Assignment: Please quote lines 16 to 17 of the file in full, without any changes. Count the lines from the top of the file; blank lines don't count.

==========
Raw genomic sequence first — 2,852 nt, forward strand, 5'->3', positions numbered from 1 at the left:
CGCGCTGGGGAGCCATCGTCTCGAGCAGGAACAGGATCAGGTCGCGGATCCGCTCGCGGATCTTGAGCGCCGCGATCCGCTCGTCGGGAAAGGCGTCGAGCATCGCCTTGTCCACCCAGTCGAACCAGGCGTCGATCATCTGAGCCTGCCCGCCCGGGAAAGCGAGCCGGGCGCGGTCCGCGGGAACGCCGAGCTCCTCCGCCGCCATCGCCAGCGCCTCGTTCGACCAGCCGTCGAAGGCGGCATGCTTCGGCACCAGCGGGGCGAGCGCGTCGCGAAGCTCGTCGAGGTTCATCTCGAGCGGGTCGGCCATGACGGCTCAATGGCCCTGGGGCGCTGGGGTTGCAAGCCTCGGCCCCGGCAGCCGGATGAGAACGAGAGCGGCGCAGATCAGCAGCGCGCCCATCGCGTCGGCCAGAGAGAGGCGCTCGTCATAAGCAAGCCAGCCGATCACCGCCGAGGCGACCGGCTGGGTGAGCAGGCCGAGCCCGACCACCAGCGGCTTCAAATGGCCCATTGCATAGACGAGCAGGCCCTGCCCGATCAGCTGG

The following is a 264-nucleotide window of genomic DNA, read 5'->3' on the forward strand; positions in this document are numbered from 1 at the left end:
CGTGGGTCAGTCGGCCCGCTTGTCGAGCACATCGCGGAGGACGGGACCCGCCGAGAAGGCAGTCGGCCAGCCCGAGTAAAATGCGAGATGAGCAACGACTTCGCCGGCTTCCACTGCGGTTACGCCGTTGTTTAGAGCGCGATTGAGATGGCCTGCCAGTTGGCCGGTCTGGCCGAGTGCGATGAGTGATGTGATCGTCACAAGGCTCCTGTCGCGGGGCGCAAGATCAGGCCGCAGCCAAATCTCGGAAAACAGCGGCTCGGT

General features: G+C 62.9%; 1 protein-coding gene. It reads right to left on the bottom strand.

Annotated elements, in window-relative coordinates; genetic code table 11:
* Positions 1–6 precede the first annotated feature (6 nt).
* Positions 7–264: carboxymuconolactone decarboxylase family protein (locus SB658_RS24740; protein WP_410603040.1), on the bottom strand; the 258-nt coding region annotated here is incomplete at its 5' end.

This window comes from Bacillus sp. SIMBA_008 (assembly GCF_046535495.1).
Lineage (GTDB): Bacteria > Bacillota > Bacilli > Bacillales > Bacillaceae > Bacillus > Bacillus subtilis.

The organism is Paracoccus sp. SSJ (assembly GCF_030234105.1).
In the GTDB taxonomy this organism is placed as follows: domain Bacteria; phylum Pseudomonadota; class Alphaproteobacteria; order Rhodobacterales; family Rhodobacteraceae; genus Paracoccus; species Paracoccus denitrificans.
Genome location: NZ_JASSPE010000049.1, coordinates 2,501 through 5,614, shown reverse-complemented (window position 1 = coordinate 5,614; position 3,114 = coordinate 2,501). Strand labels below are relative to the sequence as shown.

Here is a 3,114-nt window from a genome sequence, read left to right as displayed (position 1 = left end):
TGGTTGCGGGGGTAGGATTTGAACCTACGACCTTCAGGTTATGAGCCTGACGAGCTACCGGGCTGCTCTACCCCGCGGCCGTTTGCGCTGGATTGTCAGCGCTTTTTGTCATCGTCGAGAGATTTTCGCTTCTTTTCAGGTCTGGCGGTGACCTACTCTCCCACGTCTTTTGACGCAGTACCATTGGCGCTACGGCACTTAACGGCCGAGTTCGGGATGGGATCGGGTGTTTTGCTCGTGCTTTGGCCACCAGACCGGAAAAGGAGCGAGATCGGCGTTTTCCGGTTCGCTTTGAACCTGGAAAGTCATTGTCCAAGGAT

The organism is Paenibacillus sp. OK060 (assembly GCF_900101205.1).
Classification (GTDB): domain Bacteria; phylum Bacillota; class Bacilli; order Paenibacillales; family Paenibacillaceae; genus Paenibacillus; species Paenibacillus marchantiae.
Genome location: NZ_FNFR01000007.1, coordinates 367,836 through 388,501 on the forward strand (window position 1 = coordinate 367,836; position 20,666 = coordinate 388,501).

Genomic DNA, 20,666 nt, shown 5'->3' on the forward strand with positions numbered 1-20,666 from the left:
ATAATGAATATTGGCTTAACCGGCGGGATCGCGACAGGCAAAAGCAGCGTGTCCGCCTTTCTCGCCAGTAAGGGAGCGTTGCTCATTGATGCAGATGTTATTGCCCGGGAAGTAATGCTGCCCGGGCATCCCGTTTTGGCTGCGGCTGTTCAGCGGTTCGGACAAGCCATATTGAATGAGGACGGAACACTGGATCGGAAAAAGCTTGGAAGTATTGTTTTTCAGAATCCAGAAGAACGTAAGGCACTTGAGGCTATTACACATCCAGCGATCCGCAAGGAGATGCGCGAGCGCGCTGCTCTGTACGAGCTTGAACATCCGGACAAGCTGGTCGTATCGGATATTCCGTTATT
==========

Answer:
The organism is Paenibacillus sp. OK060 (assembly GCF_900101205.1).
Classification (GTDB): domain Bacteria; phylum Bacillota; class Bacilli; order Paenibacillales; family Paenibacillaceae; genus Paenibacillus; species Paenibacillus marchantiae.